Diagram 2

This allowed me to construct a simple blank grid pattern diagram which would cover the whole campaign area (Diagram Two). Each individual map I had purchased was given a code letter (A through to V missing out ‘I’ as I also numbered each individual grid square and ‘I1’, ‘I2’ could be read as all numerals). This resulted in a pattern of 27 vertical squares by 21 horizontal squares which covered an overall map area of 742km by 577.5km.

The map from Diagram One corresponds to the area marked H1 to H28 on Diagram Two. Knowing what specific maps were required for the book allowed me to plot them on this grid system so that I could determine the number of 27.5km by 27.5km grid squares which would be required for each map.

Diagram 3

Where the map for 10-13 October 1879 was concerned, this involved quite a small area on the master grid plan. At first glance, this would involve four grid squares from the map shown in Diagram One. (See Diagram Three). However, closer examination of the map shown in Diagram One suggested that my original grid system did not quite fit the required area so I re-drew the 27.5km by 27.5km grids to fit the required area of the map. (See red outline on Diagram Four).

Diagram 4

My final involvement was to hand draw in pencil all the geographic features. Once satisfied, I then finalised these using very fine point felt pens.

I then added the details of the locations of ranches and the movement of the Apaches and their enemies on the map.

Again this was done in pencil and finalised with coloured felt tip pens to produce Diagram Five.

Diagram 5


I then typed up a map key in Word, printed it off and added this to Diagram Five. I scanned the finished copy into my computer and submitted this to Helion.

While, I was pleased with Diagram Five, the final version, produced by George Anderson from this diagram for Helion, is outstanding. (See Diagram Six).

Diagram 6

One final thought: I purchased the maps from the USA and Mexico Geological Surveys in 2009-10.

It did not occur to me that buying maps from both sides of the border might cause some interest in those waging the War on Drugs etc. in the USA and Mexico.

I never received any indication that Homeland Security may have had a brief interest in one Dr RN Watt. They will have quickly realised my interest was accounting historic warfare and not plotting contemporary villainy…

‘I Will Not Surrender the Hair of a Horse’s Tail’. The Victorio Campaign 1879 by Robert Watt is available to preorder here


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Victorio’s Last Victory: The Goodsight Mountains Fight, 7 September, 1880

By Dr R.N. Watt – The University of Birmingham

This starts with a map I found in the National Archives, Washington D.C., in June 2014. It concerned what I had thought to be a minor skirmish between a detachment led by Captain Leopold O. Parker, Fourth Cavalry and a small raiding party of Apaches. This map (pictured left) was accompanied by several reports of which I had not previously been aware.


Summary of Events 6-8 September, 1880

On the evening of 6 September, 1880, Captain Hale in command of his company of Sixteenth Infantrymen, escorting a group of surveyors/engineers for the AT & SF Railroad, found the remains of a stagecoach two miles from their camp. They also discovered the driver and one passenger killed. Hale immediately sent a courier westwards to Fort Cummings who arrived around 11pm that night. It was assumed that the perpetrators were Apaches from Victorio’s following.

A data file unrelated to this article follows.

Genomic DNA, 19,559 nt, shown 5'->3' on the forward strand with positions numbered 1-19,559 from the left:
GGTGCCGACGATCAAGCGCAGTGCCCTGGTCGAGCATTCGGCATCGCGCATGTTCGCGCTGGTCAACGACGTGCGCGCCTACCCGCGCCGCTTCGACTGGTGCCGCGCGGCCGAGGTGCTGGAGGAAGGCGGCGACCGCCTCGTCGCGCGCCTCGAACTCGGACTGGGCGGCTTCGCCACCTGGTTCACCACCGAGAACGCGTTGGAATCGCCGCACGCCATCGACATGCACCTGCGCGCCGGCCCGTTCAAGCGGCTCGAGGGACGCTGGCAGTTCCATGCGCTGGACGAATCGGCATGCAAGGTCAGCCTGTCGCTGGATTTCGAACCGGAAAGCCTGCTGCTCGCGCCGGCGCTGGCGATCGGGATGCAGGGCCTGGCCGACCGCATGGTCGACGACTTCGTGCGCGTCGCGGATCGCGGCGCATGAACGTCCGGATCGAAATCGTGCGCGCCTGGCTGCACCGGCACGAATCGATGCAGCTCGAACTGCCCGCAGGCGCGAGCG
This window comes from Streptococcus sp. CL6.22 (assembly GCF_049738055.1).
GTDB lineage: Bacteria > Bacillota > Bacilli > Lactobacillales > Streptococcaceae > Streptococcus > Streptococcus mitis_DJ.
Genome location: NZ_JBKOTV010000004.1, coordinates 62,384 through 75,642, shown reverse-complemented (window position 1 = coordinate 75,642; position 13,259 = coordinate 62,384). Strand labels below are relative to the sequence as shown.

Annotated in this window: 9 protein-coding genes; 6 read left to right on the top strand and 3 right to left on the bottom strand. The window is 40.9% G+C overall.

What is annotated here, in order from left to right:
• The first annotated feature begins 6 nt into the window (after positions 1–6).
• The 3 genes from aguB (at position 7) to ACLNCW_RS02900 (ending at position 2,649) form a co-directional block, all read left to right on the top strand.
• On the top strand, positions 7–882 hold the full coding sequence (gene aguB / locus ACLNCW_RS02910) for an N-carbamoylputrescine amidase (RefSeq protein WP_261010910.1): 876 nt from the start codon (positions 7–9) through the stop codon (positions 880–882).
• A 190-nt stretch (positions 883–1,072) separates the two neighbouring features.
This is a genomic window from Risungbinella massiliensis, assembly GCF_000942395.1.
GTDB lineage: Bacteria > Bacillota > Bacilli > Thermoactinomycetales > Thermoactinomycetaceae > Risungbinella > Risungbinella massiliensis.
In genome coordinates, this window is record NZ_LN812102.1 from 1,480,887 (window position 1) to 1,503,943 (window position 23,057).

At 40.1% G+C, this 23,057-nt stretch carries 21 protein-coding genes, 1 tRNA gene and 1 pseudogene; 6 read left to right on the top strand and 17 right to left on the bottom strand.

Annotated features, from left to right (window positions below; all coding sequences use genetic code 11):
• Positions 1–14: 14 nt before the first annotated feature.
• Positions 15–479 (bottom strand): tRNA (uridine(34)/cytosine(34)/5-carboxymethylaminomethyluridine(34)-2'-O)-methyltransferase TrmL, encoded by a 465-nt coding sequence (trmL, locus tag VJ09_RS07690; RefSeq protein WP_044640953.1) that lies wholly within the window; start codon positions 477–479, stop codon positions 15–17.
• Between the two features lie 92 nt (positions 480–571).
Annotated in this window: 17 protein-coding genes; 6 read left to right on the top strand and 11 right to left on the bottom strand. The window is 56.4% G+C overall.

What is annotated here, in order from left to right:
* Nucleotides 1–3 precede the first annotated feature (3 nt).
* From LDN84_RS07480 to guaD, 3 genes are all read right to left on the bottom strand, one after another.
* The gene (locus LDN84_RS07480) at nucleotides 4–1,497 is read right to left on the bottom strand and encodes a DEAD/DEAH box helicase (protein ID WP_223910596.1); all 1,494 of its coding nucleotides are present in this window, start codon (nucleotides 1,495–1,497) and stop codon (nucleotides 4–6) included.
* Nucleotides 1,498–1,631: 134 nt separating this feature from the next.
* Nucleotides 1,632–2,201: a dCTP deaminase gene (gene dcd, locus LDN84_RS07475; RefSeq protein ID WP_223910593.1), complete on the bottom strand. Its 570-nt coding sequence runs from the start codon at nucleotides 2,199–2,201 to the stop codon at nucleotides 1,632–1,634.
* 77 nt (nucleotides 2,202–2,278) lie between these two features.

Colonel George P. Buell immediately ordered Major Noyes to take his company and 10 Apache scouts south to the Florida Mountains to intercept the Apaches (should they have gone in that direction). At the same time, Buell ordered Captain Parker to take his company eastwards to the scene of the attack and to take up the trail of the assumed Apache raiders. Both companies departed Fort Cummings between midnight and 12.30am on 7 September, 1880.

Parker reached Hale’s camp during the hours of darkness. He waited until first light before proceeding to the site of the ambush where they found the body of an additional passenger. Apache scouts confirmed that the perpetrators were Apaches. His scouts also determined that the raiders had come up from the south and had also departed southwards.

At 8am Parker sent his scouts in pursuit – they having estimated that they were pursuing 10 to 15 Apaches – and followed with his company. However, he reported that his scouts appeared to be reluctant to pursue the trail and several times overtook them and questioned them as to the number of Apaches they were pursuing. Parker does not mention this in his report, but the implication being that he was concerned that this reluctance to pursue the trail might reflect a stronger force of Apaches being present. However, the scouts reiterated their estimate.

By around 11am, Parker’s command was starting to ascend a very gentle ridge between higher hills. When he stopped to consult with his scouts again, he received a volley from his left and centre at a range of between 45-50 yards, immediately followed by a volley from his front and right from a large number of concealed Apache warriors. Two Apache scouts and one soldier were instantly killed and another three soldiers were wounded. Lt. James Lockett, in his first action, was even closer to the Apaches and had his horse wounded and received between three and four bullet holes through his coat but was miraculously not hit by hostile fire.

Confusion reigned and the surviving Apache scouts retreated (or in Parker’s words ‘disappeared’ along with their interpreter and mule packer) and took no further part in the battle. Parker rallied his company after a retreat of about 150 yards. After organising horse holders he had about 30 troops available and deployed them in a skirmish line. Each man was 10 yards apart so the skirmish line was approximately 300 yards wide. The line advanced and, as they came within easy range, the Apaches opened up a heavy fire.